Ron: Life was much simpler before the technology took over. I mean a telephone was on the wall and you answered it. We had a party line. The line went up the road to the post office. Each house had a phone and each house had a number of rings. Everybody, they’d listen in if they wanted to. Our number was 3, three rings and mother would answer the phone and everyone else up the street was like, “Mrs Walker was…” Everyone was listening in on the conversation. It was a good system. All those little things that made life interesting.

And another thing that use to happen in those days, people had horses. And people used to go into town with their horses, and sometimes they’d get drunk. And the horses would always take you home.

Truda: What about the time you put the horse…on somebody’s fence.

Ron: That was Mrs Brown. Mrs Brown used to sell tinware. She had a horse and cart and while she was in the house trying to sell tinware, we took the horse out and put the cart through the fence and put the horse back in again. When she came out the horse was on one side of the fence and the cart was on the other! Mrs Brown had very nasty language, things we’ve never heard before. All those funny things used to happen.

Truda: It didn’t harm anybody, apart from Mrs Brown.

Ron: It all made life worthwhile, didn’t it? And she had a bed underneath the cart with a dog. The dog was just sleeping in the hammock underneath the cart. The dog would be sleeping there. You’d probably sleep there too, you wouldn’t know.

Truda: Would’ve slept anywhere, Ron.

Ron: Life was pretty simple before technology took over. I used to set traps to catch rabbits. When I was about 11, I suppose, about 11 I was allowed to use a rifle. So, I learned to use a rifle at 11 years of age and shoot rabbits. Skin them and sell those skins for 2 & 6 a dozen. It was all money.

Truda: Didn’t you save up for a bike or something?

Ron: Suit. I was about 12. I didn’t have a long trousered suit, I only had short trousers. So, I wanted a suit with long trousers.

Truda: So you’d look grown up.

Ron: So I had to save my money. I suppose I had tickets on myself. The Rodd brothers had trousers, why couldn’t I have trousers? I was a man then. We used to go to Sunday school.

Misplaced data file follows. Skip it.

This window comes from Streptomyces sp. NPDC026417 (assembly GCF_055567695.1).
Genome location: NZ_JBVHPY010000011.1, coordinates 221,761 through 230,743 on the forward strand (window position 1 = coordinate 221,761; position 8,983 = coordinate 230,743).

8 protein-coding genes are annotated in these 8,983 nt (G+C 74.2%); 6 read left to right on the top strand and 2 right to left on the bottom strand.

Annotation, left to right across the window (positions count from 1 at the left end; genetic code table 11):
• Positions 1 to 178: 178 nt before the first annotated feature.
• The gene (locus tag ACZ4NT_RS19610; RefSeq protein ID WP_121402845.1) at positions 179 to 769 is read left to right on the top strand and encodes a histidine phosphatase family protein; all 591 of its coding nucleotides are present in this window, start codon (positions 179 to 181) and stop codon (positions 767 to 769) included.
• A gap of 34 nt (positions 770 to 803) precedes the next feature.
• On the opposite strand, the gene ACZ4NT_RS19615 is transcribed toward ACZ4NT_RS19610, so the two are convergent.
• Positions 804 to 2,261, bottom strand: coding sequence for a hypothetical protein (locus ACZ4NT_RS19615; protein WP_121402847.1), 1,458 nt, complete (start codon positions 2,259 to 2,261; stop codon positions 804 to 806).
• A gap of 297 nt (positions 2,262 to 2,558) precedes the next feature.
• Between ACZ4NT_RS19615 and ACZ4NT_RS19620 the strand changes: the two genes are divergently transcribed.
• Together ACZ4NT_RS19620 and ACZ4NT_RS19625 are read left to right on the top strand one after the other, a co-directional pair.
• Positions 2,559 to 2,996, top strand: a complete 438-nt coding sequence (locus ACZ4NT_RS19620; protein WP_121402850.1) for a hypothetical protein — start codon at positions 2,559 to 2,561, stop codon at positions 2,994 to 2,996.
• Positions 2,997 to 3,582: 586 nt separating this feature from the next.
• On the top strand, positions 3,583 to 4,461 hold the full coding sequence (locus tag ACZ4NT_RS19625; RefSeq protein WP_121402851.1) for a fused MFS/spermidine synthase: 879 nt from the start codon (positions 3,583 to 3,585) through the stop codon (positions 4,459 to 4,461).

Truda: That’s why he wanted the suit. There must’ve been a little girl there that took his eye.

Ron: No, Sunday school was a bit of a problem. I didn’t like going to Sunday school much. It was 2 miles from our house to school and the church was another half mile further on. So on Sundays I used to go past the school to church and that used to upset me. One day I jacked up so I didn’t have to go anymore. It wasn’t taken very well, but I won the case.

Truda: Well I was sent but didn’t go, my brother refused to take me in the finish because I played up. I was the youngest in the family and my sister above me is 5 years older and my brother at that time was 7 years older. Well those two used to get on very well together. There was no room for me in that little clique. Eric had to take me to Sunday school and I played up – crying and screaming. I sat in the field on the say to Sunday school and he told mum, “I’m not taking her again, she plays up all the time.” So I didn’t have to go anymore. That happened at school too. When I first went to school I played up. He didn’t take me anymore, so mum had to take me the next day. She wasn’t very happy about that either because she had a bit of a walk without transport. We never had a car or anything like that. We didn’t have a bike. So we always had to walk up one hill, tow hills, before we got to school. That was in town, in Launceston. Mother wasn’t very impressed, and my sister used to…she’d get so mad and so ghastly.